Against this, organisations should also regard the savings that will be achieved by implementing the ECM system, and in this respect Return On Investment (ROI) is perhaps a better indicator of the true cost and benefit of implementing a system than just taking into account the TCO.
Other factors that need to be considered include the ability to integrate external applications to provide additional functionality, and external repositories that can be managed through the ECM solution. Butler Group believes that it should be possible to manage all content, structured and unstructured, through a single ECM solution, and organisations should be aware of this fact when purchasing an ECM system, selecting a product that can scale and evolve to meet future requirements. IBM and Gauss are already working towards this end, and Butler Group would expect major vendors such as Documentum, FileNET, and Interwoven to follow suit.
A major justification for implementing an ECM solution is the need to share information around the organisation. In the past, much of the knowledge within a company would have been in the heads of its employees, which is why employees were always regarded as an organisation's greatest asset. When an employee left the company, so did the knowledge he or she had acquired. Butler Group believes that we have become much better at recording our knowledge and expertise electronically over the last few years. However, much of this knowledge is still in the personal folders of the creator, typically destroyed when the employee leaves the organisation. Content management provides the ability to centrally store that knowledge and share it with other employees to the benefit of the entire organisation. This has made collaboration one of the key features of ECM products.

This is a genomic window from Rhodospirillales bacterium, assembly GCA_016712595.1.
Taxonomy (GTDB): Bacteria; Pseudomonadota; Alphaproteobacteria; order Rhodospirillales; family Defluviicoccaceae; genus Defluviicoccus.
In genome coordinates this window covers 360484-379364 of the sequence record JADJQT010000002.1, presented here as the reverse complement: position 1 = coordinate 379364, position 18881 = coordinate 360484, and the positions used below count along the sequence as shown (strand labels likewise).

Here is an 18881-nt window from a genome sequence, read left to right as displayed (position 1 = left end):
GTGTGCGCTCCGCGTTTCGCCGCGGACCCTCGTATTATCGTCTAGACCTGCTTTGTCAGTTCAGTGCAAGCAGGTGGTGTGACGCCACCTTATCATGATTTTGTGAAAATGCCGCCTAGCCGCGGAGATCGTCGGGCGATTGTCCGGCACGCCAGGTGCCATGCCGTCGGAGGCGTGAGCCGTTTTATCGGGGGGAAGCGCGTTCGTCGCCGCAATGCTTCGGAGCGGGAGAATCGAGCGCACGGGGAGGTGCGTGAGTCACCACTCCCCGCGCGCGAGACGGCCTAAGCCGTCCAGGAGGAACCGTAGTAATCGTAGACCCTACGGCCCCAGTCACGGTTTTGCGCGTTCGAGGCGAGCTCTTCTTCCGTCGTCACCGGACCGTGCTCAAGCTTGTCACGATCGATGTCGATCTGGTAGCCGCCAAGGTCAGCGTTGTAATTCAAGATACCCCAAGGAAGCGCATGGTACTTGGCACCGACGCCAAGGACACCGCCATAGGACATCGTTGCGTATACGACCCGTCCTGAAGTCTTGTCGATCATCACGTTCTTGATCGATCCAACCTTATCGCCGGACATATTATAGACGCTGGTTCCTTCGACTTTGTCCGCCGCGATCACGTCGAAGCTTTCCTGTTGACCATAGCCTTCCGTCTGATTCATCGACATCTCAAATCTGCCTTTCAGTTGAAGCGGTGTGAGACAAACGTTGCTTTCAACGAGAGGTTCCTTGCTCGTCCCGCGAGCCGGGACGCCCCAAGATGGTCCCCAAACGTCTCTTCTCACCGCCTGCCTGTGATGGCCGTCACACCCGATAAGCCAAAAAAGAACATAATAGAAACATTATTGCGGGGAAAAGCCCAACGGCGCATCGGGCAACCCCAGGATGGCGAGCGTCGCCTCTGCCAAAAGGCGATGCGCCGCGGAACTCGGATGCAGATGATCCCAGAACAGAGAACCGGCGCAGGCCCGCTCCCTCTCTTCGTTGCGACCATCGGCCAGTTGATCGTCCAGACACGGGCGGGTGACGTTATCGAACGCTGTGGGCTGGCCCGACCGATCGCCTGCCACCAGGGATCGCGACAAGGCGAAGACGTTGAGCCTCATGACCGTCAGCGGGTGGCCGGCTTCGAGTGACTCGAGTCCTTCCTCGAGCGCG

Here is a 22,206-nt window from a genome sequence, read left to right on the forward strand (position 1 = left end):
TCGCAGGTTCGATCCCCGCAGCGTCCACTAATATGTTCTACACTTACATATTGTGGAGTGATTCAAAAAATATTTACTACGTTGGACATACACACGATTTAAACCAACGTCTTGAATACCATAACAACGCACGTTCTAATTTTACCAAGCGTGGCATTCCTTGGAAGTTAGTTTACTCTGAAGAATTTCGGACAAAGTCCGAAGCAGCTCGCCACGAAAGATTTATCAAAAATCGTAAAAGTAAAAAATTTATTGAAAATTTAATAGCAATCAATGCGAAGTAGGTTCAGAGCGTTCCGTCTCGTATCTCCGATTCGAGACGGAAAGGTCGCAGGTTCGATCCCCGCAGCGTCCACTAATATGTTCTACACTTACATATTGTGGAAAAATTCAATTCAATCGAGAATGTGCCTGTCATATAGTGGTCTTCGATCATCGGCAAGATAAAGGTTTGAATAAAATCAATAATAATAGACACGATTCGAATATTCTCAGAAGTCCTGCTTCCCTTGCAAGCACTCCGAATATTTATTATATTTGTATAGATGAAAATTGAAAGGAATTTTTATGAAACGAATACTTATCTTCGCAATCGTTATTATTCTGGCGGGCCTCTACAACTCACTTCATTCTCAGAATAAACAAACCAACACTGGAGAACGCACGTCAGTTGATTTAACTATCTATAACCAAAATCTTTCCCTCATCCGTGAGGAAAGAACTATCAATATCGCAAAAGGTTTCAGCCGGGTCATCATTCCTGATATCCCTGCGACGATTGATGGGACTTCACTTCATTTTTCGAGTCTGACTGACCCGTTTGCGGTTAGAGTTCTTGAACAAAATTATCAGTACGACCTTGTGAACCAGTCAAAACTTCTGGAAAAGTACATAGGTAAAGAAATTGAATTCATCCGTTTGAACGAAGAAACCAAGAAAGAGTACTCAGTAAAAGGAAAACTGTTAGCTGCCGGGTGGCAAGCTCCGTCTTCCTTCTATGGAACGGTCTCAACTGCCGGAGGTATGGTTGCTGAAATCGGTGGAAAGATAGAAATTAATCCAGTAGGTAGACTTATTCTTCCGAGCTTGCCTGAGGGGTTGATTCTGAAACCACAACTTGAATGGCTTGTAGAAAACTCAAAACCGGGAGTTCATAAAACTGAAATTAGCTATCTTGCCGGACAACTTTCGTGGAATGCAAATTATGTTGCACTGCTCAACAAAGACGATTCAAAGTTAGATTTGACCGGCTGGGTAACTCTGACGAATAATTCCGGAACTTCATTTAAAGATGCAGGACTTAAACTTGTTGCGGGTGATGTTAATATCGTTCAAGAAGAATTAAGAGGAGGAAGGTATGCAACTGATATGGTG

ECM should be considered as an infrastructure component, rather than as an application. We believe that these products must provide a complete platform for the management of content, with which content service applications can integrate. This means that the key element of any such ECM system has to be its integration capabilities. Most vendors now support Web services to provide the integration layer, enabling the ECM platform to interact with content from a variety of sources stored in both content management and external repositories, as well as file systems. Butler Group believes that as more structured content is managed through the ECM platform, this need will become increasingly vital.
Currently, vendors providing an ECM platform provide content services via integration with external applications. Many of these are tightly integrated, so that an end-user will never realise that they are not using part of the core functionality. Vendors such as IBM use a combination of their own products and those of third parties, typically small niche players, to provide these content services, and Butler Group expects to see some of these products become embedded in the ECM platform and provided as core functionality.